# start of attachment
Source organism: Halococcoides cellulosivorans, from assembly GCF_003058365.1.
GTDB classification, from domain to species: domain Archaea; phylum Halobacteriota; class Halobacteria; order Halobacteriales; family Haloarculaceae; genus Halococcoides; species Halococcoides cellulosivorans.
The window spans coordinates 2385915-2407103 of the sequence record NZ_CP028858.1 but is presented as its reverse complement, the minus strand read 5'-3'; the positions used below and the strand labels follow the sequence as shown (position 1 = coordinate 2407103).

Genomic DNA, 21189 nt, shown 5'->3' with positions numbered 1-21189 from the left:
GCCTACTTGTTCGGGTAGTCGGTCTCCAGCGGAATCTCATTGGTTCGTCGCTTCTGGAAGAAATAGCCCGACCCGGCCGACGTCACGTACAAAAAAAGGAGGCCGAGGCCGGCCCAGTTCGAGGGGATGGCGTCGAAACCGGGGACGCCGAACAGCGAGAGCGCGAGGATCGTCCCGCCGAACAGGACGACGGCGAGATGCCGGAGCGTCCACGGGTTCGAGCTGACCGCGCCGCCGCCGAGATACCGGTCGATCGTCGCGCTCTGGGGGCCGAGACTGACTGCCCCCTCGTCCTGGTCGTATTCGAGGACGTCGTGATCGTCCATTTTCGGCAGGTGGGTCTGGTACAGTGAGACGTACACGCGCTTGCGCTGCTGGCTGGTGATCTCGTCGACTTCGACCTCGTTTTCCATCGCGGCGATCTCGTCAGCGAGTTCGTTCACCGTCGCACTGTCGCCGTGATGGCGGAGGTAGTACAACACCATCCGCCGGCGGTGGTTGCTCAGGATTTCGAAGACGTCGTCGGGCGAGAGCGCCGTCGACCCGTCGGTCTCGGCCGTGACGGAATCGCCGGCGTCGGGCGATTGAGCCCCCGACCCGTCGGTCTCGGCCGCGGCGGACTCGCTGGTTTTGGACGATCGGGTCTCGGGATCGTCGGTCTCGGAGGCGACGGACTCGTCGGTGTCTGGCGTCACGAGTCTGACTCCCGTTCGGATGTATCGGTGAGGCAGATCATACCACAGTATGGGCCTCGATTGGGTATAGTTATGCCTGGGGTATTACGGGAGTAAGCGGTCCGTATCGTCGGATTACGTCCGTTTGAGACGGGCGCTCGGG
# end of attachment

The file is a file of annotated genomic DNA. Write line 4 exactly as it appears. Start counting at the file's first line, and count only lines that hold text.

Genomic DNA, 21189 nt, shown 5'->3' with positions numbered 1-21189 from the left: